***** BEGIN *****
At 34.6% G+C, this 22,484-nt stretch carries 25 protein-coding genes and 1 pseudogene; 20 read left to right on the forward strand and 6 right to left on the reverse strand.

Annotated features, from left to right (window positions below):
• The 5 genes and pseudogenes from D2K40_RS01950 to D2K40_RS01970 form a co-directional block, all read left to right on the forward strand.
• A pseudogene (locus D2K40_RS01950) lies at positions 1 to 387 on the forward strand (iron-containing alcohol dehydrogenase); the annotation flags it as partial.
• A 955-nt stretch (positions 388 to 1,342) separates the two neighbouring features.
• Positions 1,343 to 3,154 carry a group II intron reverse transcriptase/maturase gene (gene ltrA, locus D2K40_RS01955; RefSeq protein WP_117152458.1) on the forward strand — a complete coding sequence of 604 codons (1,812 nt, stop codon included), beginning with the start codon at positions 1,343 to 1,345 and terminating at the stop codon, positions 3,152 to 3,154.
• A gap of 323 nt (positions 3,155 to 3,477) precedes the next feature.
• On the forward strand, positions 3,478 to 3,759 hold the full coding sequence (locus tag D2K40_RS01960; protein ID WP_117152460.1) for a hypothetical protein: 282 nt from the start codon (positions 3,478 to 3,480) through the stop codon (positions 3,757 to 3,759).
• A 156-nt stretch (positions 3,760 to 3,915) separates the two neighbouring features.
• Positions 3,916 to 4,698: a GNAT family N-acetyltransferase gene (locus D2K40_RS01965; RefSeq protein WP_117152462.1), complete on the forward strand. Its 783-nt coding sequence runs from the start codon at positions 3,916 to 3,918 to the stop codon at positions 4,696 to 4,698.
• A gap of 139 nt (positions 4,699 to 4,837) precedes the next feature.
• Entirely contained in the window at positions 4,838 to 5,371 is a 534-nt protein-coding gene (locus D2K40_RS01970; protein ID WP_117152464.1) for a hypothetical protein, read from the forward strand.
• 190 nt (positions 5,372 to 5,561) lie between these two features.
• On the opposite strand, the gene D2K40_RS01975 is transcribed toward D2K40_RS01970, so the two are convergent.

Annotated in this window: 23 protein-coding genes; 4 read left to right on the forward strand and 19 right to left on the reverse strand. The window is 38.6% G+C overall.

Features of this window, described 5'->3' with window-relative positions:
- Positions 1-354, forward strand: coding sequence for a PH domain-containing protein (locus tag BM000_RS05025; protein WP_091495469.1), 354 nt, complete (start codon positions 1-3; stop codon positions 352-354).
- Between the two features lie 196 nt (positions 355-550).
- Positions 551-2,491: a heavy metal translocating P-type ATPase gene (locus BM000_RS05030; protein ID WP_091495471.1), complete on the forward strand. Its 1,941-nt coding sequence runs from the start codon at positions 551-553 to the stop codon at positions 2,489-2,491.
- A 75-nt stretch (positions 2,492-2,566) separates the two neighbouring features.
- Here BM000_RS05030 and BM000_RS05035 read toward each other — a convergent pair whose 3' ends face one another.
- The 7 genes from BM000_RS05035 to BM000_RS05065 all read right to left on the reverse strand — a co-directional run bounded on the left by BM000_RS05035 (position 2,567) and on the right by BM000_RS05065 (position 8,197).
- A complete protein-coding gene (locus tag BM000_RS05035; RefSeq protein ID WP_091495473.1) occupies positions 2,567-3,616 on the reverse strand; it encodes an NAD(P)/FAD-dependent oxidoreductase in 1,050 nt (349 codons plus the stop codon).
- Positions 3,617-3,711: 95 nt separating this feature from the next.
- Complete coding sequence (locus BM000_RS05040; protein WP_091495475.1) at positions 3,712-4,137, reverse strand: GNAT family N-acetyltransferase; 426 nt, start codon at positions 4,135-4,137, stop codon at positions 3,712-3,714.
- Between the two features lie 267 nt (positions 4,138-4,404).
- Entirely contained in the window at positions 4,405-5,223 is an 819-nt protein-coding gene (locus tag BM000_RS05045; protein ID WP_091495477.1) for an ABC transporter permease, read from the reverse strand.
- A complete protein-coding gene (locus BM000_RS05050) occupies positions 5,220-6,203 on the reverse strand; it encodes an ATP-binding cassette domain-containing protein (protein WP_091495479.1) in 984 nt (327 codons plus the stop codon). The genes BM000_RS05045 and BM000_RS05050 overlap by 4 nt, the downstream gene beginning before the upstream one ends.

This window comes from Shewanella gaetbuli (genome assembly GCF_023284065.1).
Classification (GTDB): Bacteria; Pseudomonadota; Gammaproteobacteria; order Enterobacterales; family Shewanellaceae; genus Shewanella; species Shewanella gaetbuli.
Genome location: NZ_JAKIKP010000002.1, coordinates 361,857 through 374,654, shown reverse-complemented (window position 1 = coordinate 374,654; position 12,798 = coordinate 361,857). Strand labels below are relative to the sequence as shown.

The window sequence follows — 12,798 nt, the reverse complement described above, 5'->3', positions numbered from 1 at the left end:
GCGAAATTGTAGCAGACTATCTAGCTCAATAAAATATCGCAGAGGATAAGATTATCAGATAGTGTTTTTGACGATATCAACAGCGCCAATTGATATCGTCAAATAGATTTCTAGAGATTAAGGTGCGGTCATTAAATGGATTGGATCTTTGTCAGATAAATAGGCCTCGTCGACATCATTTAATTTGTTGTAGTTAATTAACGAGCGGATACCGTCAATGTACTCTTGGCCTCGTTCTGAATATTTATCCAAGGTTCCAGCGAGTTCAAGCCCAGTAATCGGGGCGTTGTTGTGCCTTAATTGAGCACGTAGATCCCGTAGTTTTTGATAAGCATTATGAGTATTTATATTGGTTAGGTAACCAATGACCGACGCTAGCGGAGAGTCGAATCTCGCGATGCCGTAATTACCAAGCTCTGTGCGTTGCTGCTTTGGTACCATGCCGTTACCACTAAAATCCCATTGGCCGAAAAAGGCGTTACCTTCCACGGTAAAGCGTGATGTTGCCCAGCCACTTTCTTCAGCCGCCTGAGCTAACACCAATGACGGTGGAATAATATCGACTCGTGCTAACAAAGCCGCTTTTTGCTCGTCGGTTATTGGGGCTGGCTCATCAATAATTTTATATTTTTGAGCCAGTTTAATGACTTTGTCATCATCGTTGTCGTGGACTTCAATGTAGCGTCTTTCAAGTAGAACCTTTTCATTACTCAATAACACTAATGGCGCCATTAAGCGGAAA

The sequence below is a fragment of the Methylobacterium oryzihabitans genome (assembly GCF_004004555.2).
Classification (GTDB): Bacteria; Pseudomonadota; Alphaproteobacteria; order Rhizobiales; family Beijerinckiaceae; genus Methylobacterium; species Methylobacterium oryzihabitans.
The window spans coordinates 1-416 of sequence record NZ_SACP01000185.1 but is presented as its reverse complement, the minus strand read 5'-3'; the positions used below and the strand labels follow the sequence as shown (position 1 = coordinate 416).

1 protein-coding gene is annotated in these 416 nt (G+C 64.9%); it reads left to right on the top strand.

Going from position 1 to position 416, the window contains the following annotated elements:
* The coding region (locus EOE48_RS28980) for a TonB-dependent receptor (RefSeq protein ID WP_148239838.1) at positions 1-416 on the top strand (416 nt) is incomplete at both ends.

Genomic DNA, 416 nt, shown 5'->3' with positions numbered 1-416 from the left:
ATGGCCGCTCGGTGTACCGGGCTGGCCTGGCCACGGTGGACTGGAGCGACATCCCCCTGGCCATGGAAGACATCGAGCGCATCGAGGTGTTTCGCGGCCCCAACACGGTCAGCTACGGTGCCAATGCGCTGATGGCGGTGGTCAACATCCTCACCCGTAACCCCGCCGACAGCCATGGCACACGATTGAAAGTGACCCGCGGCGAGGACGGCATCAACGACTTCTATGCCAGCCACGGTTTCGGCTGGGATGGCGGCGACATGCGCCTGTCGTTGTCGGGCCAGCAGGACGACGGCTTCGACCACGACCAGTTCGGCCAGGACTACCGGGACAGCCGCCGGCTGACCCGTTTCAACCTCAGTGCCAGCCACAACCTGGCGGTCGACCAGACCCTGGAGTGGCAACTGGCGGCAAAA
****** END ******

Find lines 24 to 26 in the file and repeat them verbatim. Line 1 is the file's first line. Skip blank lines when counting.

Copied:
- Positions 3,617-3,711: 95 nt separating this feature from the next.
- Complete coding sequence (locus BM000_RS05040; protein WP_091495475.1) at positions 3,712-4,137, reverse strand: GNAT family N-acetyltransferase; 426 nt, start codon at positions 4,135-4,137, stop codon at positions 3,712-3,714.
- Between the two features lie 267 nt (positions 4,138-4,404).